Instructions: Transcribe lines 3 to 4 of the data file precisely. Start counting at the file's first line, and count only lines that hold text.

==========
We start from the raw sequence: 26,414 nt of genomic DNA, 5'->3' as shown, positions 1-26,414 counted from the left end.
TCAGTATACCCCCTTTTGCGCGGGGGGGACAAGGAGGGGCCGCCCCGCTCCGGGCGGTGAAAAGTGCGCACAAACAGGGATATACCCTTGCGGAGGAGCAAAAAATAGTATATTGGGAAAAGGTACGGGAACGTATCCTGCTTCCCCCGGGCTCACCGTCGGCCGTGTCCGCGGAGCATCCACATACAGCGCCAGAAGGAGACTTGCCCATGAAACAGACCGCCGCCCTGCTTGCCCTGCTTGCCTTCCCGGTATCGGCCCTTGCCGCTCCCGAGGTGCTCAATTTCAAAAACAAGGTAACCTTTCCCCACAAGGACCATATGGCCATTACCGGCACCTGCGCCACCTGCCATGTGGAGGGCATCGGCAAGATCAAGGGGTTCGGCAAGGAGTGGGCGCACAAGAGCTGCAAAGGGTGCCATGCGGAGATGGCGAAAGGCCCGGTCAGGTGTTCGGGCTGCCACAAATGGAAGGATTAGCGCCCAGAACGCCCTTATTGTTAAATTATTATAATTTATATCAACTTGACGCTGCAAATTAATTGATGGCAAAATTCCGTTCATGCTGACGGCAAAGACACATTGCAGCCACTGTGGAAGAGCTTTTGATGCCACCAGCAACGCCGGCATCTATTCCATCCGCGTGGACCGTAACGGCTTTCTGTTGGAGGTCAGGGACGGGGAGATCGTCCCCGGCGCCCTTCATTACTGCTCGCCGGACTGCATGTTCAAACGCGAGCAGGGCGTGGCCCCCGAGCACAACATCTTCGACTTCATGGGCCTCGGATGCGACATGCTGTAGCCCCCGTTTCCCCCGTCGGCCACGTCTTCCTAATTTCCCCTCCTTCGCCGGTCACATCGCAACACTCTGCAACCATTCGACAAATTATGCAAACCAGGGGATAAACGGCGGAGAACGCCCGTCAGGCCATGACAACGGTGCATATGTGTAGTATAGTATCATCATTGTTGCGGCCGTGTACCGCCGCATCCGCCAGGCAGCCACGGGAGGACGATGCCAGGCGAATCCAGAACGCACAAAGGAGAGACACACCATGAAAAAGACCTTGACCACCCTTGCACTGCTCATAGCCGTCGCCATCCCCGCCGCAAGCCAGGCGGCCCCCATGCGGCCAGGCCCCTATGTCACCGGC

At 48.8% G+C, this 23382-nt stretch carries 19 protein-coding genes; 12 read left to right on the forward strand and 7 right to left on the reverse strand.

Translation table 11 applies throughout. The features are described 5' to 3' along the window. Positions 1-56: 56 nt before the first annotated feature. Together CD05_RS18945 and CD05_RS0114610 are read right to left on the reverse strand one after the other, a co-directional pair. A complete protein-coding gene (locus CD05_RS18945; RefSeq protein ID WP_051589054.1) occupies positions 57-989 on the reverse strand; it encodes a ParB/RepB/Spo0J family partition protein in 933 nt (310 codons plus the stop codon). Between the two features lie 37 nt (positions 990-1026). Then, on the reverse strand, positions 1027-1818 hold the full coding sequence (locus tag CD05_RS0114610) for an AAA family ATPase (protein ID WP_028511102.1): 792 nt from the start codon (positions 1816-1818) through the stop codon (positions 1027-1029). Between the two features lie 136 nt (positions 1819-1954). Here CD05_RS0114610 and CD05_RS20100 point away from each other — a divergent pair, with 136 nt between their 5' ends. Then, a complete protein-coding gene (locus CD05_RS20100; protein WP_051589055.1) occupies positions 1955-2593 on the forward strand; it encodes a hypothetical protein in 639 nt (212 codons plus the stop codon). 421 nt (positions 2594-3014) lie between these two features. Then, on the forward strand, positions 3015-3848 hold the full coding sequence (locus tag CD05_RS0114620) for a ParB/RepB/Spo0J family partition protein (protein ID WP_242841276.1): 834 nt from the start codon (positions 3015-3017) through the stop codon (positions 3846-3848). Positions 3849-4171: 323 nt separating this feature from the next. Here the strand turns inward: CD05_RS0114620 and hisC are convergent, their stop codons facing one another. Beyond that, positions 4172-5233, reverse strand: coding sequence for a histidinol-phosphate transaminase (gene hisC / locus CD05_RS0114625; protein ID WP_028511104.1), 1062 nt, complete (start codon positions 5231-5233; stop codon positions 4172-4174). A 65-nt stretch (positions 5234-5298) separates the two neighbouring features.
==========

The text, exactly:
At 48.8% G+C, this 23382-nt stretch carries 19 protein-coding genes; 12 read left to right on the forward strand and 7 right to left on the reverse strand.

Translation table 11 applies throughout. The features are described 5' to 3' along the window. Positions 1-56: 56 nt before the first annotated feature. Together CD05_RS18945 and CD05_RS0114610 are read right to left on the reverse strand one after the other, a co-directional pair. A complete protein-coding gene (locus CD05_RS18945; RefSeq protein ID WP_051589054.1) occupies positions 57-989 on the reverse strand; it encodes a ParB/RepB/Spo0J family partition protein in 933 nt (310 codons plus the stop codon). Between the two features lie 37 nt (positions 990-1026). Then, on the reverse strand, positions 1027-1818 hold the full coding sequence (locus tag CD05_RS0114610) for an AAA family ATPase (protein ID WP_028511102.1): 792 nt from the start codon (positions 1816-1818) through the stop codon (positions 1027-1029). Between the two features lie 136 nt (positions 1819-1954). Here CD05_RS0114610 and CD05_RS20100 point away from each other — a divergent pair, with 136 nt between their 5' ends. Then, a complete protein-coding gene (locus CD05_RS20100; protein WP_051589055.1) occupies positions 1955-2593 on the forward strand; it encodes a hypothetical protein in 639 nt (212 codons plus the stop codon). 421 nt (positions 2594-3014) lie between these two features. Then, on the forward strand, positions 3015-3848 hold the full coding sequence (locus tag CD05_RS0114620) for a ParB/RepB/Spo0J family partition protein (protein ID WP_242841276.1): 834 nt from the start codon (positions 3015-3017) through the stop codon (positions 3846-3848). Positions 3849-4171: 323 nt separating this feature from the next. Here the strand turns inward: CD05_RS0114620 and hisC are convergent, their stop codons facing one another. Beyond that, positions 4172-5233, reverse strand: coding sequence for a histidinol-phosphate transaminase (gene hisC / locus CD05_RS0114625; protein ID WP_028511104.1), 1062 nt, complete (start codon positions 5231-5233; stop codon positions 4172-4174). A 65-nt stretch (positions 5234-5298) separates the two neighbouring features.